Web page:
Making Operational Excellence a Personal Strategy
As productivity increases , so does our need for an increased focus on change management and operational improvement. The more we understand about how to leverage the technology we have in place — delivering more value to our teams, the more we should be thinking about additional ways to improve our business outputs. We live in a hyper-competitive world, and few companies will ever have the luxury of sitting still for very long. You could say that the cash cow has been lead out to pasture, replaced by the continually-evolving need for innovation, change management, and operational excellence.
In a conversation with a partner at Microsoft Inspire last week in Washington DC, our conversation turned to the topic of “operational excellence” and how important it is for organizations to not rest on their laurels, but to learn from their successes (and failures) and proactively look for opportunities to improve. The competitive landscape does not sit idle, technology will continue to innovate, and your employees will not remain satisfied with the current slate of tools forever. Life is an escalator — it’s always moving up, or down. If you come to a stop, people will find their own path forward, with or without you.
With the increase in productivity due to technology innovations and advances in collaboration, on the surface we view the negative impacts of decreased headcount (lost jobs) and negative or flat income growth, but the focus should be on re-evaluating these roles, refocusing on the shift from manual execution of business processes to end users facilitation and the automation of those business processes.
Having said that, there is a gap between productivity increases and resource utilization decreases, and here are three business impacts that I believe will become more visible:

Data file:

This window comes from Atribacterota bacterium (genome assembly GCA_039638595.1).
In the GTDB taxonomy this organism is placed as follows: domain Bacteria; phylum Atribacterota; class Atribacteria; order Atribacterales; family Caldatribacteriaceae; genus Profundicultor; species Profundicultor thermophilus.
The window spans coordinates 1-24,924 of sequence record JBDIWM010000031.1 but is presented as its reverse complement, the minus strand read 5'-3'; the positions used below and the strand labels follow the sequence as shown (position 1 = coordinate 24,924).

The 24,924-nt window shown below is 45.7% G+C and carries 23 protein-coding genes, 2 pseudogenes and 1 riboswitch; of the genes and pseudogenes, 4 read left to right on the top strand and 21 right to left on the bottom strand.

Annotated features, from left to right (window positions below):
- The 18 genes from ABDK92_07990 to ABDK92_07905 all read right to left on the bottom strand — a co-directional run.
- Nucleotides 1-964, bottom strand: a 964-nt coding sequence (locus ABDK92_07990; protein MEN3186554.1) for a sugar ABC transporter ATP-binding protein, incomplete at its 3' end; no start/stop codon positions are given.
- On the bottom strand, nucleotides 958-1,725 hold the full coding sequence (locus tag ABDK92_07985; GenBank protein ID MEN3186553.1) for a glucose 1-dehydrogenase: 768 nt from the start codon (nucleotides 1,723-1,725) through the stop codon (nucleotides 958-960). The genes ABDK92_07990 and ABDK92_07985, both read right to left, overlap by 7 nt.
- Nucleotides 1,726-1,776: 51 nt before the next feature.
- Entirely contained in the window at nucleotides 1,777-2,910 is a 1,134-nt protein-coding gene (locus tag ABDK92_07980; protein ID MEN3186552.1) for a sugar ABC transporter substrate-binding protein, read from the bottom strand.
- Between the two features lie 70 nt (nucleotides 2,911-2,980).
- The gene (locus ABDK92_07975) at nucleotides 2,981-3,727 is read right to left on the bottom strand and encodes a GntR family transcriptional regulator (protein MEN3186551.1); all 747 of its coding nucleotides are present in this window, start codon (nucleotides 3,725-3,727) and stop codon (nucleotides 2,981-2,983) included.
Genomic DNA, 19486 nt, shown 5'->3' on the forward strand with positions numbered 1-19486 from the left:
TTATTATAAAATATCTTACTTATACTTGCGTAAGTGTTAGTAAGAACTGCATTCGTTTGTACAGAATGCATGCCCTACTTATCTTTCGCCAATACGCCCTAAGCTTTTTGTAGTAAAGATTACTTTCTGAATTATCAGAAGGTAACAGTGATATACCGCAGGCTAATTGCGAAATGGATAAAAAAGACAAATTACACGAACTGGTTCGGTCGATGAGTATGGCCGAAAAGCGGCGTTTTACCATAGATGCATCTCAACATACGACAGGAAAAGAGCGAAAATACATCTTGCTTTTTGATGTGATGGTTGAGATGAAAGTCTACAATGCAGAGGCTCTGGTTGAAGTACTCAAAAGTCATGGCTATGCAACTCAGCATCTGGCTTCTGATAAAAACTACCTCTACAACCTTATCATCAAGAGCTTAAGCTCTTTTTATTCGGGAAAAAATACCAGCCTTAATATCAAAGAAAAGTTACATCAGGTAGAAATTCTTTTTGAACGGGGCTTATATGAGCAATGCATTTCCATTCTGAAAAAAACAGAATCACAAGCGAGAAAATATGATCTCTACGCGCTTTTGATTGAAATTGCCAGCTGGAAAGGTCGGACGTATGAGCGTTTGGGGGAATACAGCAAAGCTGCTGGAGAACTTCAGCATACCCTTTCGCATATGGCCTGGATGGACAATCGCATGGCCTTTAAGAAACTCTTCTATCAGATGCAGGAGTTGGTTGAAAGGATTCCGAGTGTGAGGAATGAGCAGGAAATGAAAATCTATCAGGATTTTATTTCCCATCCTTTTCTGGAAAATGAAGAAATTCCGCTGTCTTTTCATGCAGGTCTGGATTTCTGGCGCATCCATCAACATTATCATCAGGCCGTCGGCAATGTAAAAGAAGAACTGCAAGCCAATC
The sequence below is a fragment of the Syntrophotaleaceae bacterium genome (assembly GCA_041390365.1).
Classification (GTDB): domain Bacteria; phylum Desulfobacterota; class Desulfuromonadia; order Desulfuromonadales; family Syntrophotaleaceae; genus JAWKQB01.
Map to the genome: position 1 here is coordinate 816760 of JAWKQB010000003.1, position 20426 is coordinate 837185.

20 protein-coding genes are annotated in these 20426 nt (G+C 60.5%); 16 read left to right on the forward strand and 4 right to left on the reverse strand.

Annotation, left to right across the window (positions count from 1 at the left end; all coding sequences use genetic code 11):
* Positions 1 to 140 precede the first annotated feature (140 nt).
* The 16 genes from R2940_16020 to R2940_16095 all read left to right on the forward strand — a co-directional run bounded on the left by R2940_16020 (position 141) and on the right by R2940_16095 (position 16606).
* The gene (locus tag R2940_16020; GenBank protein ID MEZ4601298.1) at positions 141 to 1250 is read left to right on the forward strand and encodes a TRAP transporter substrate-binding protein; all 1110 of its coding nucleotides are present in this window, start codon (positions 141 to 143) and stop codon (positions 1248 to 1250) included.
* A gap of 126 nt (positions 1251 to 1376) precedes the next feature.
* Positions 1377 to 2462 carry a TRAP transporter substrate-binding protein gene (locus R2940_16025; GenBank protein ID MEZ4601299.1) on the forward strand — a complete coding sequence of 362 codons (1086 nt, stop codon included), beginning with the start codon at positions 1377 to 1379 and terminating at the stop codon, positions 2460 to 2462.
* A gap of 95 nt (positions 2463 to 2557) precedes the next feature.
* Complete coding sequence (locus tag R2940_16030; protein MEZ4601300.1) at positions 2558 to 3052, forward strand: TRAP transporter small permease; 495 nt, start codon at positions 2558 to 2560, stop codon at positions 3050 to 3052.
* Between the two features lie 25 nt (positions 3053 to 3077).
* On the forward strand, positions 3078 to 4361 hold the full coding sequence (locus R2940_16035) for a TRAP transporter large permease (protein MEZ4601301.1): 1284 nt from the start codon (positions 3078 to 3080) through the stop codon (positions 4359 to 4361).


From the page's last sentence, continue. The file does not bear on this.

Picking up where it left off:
- Repurposed roles.
With a decline in traditional IT headcount, organizations are learning to do more with less. Platforms like Office 365 allow teams to do much more with their remaining funds, shifting focus of headcount costs from maintenance to innovation services. As I’ve blogged about previously, the emphasis of these roles will turn to more or less Business Analyst functions, where they need to know enough about the systems to troubleshoot any issues and to work with service providers to keep things up and running, but much of what they do on a day-to-day basis is about understanding and translating business requirements into SharePoint solutions.
- Increased reliance on services.
While there is healthy opportunity for IT Pro and consultant alike in building out customized collaboration environments, increasingly organizations are looking to the partner ecosystem to automate the workplace (digital transformation, anyone?), and simplify the complexity of the platform to allow the average employee to do much more, to have more control of their environment. Look to the rapid growth of Office 365, as well as the breadth and comprehensive nature of many third-party applications. Organizations will increasingly buy rather than build, and hire resources as needed to expand their environments to meet business needs, allowing them to focus on the business.
- Focus on user adoption.
By shifting the focus of resources away from the hardware and toward the business, organizations will get more value out of their existing investments. One of the real concerns of the rapid growth of the platform was that many large customers who had made huge investments were not fully deploying the platform. One definite result of this gap between increased productivity and decreased resource investment has been the focus on user adoption. Stakeholders want to know that value is being received before approving additional investment.
Just as the global economy moved from an agricultural to an industrial market, and from industrial to an information-based market, within the world of the Information Worker this increase in productivity is allowing organizations to move from a hardware-centric view (where IT pulls cables, stands up servers, maintains those servers) to a cloud-based business intelligence and decision support view. Whether your view of these changes is that of an ISV, a consultant, or an Information Worker, you should not fear the coming technology changes — even if it appears to bring with it a major change to your own world. The opportunities these technologies bring with them will far surpass the number of opportunities and roles that are coming to an end.
Much like an organization’s operational excellence strategy, we as individuals need to be constantly looking for ways to improve our own roles. Change is a fact of life — and one of three constants in life (along with taxes and death). Might as well accept it, and take some ownership of your future.